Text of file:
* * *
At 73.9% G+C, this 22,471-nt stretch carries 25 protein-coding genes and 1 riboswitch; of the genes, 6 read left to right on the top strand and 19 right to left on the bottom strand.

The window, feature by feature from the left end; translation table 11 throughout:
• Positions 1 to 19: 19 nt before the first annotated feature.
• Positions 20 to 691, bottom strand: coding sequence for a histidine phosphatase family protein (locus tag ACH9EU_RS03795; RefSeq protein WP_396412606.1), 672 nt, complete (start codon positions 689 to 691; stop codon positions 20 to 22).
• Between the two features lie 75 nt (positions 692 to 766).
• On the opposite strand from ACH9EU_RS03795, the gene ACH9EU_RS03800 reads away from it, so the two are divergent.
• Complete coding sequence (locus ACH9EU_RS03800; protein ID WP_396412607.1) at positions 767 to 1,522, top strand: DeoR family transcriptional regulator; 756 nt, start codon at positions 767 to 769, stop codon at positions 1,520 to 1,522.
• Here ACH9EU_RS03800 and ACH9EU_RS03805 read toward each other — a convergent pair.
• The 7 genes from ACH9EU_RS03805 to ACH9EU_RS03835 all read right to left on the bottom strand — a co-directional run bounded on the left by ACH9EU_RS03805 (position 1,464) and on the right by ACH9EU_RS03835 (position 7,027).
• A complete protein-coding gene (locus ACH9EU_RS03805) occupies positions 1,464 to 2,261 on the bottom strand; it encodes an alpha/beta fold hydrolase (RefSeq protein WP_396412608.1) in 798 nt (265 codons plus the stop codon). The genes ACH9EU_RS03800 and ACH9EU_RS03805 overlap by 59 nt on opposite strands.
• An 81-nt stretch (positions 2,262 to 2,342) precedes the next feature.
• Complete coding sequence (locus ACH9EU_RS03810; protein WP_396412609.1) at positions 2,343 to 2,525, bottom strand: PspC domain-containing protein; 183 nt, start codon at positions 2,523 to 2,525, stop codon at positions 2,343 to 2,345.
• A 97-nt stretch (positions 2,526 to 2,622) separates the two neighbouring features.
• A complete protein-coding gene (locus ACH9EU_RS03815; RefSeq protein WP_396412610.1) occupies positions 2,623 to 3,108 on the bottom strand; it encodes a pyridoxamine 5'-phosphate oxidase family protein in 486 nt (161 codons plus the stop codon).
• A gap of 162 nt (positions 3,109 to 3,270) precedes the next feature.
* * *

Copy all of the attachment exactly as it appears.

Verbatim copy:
At 73.9% G+C, this 22,471-nt stretch carries 25 protein-coding genes and 1 riboswitch; of the genes, 6 read left to right on the top strand and 19 right to left on the bottom strand.

The window, feature by feature from the left end; translation table 11 throughout:
• Positions 1 to 19: 19 nt before the first annotated feature.
• Positions 20 to 691, bottom strand: coding sequence for a histidine phosphatase family protein (locus tag ACH9EU_RS03795; RefSeq protein WP_396412606.1), 672 nt, complete (start codon positions 689 to 691; stop codon positions 20 to 22).
• Between the two features lie 75 nt (positions 692 to 766).
• On the opposite strand from ACH9EU_RS03795, the gene ACH9EU_RS03800 reads away from it, so the two are divergent.
• Complete coding sequence (locus ACH9EU_RS03800; protein ID WP_396412607.1) at positions 767 to 1,522, top strand: DeoR family transcriptional regulator; 756 nt, start codon at positions 767 to 769, stop codon at positions 1,520 to 1,522.
• Here ACH9EU_RS03800 and ACH9EU_RS03805 read toward each other — a convergent pair.
• The 7 genes from ACH9EU_RS03805 to ACH9EU_RS03835 all read right to left on the bottom strand — a co-directional run bounded on the left by ACH9EU_RS03805 (position 1,464) and on the right by ACH9EU_RS03835 (position 7,027).
• A complete protein-coding gene (locus ACH9EU_RS03805) occupies positions 1,464 to 2,261 on the bottom strand; it encodes an alpha/beta fold hydrolase (RefSeq protein WP_396412608.1) in 798 nt (265 codons plus the stop codon). The genes ACH9EU_RS03800 and ACH9EU_RS03805 overlap by 59 nt on opposite strands.
• An 81-nt stretch (positions 2,262 to 2,342) precedes the next feature.
• Complete coding sequence (locus ACH9EU_RS03810; protein WP_396412609.1) at positions 2,343 to 2,525, bottom strand: PspC domain-containing protein; 183 nt, start codon at positions 2,523 to 2,525, stop codon at positions 2,343 to 2,345.
• A 97-nt stretch (positions 2,526 to 2,622) separates the two neighbouring features.
• A complete protein-coding gene (locus ACH9EU_RS03815; RefSeq protein WP_396412610.1) occupies positions 2,623 to 3,108 on the bottom strand; it encodes a pyridoxamine 5'-phosphate oxidase family protein in 486 nt (161 codons plus the stop codon).
• A gap of 162 nt (positions 3,109 to 3,270) precedes the next feature.